PRESS RELEASE - September 30, 2003
More New Teachers Being Retained in New Mexico Schools
(Santa Fe, NM)--The proof is in the numbers. With a decrease in the number of new teachers this year, the New Mexico State Department of Education (SDE) said today that initiatives to retain teachers are beginning to work. "Strategies to improve teacher quality, the state's new three-tiered licensure system, Return to Work options for retired teachers and the state's mandatory beginning teacher mentorship programs are doing what they were designed to do – retain teachers in our schools," said James Ball, director of the SDE's Professional Licensure Unit.
According to an analysis by the SDE, the number of beginning teachers in the state has decreased from 2,479 in 2002 to 2,257 in 2003. Out of the state’s 89 public school districts, 36 are reporting fewer beginning teachers as compared to last year, 17 report the same number and 21 report a slight increase (less than five) in the number of beginning teachers. Only 15 districts report a sizeable increase in the number of beginning teachers as compared to last year.
“New Mexico’s quality initiatives, like the beginning teacher mentorship programs, are doing what the national data has indicated they would – helping to reduce the loss of new teachers. They are essential to attracting and retaining a quality teaching force,” Ball said.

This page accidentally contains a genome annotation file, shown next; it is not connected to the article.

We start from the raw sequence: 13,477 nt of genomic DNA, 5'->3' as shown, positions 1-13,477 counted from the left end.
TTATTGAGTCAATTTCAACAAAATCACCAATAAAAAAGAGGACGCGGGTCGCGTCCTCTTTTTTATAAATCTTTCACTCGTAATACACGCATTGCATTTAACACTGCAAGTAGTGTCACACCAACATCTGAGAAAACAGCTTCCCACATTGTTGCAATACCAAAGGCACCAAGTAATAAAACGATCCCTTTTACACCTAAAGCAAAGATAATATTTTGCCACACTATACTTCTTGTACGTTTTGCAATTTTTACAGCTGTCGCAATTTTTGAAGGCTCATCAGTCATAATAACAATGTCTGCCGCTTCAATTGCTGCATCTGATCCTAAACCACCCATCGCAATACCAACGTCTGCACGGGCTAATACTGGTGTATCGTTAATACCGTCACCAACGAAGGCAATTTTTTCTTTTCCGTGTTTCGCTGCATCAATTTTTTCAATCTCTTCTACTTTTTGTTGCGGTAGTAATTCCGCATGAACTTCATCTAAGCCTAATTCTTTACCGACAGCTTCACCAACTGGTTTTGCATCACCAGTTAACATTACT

Over the past three years, with support from the Legislature, districts have worked to develop and implement beginning teacher mentorship and induction programs to improve practical teaching abilities, knowledge, skills and performance and reduce teachers stress, burnout and attrition. This year, 81 of the state’s 89 public school districts are sharing in $900,000 appropriated by the Legislature for 2003-2004. (The eight remaining districts do not have any beginning teachers.) And all 89 districts have an approved mentorship program on file with the SDE for their beginning teachers.
Under the new three-tiered licensure system approved by the New Mexico State Board of Education in August, all new teachers (Level I) must complete a mentorship program in order to advance to Level II licensure. The system carries forward the requirements of the Legislature’s Beginning Teacher Mentoring Law and the SBE’s mentorship rule, both approved in 2001, and provides for licensure advancement through Levels I, II and III using a High Objective Uniform Standard of Evaluation (HOUSE) that gauges teachers’ abilities to impact student achievement.
The SDE and Commission on Higher Education concluded work in 2002 on a $2.4 million federal Teacher Quality Enhancement State Grant that addressed teacher recruitment, preparation, induction and professional development. Also in 2002, the SDE began implementing a five-year, $2.5 million federal Transition to Teaching Grant to encourage the development and expansion of alternative routes to teacher certification.
To view the report of numbers of beginning teachers for 2002 and 2003
respectively by district click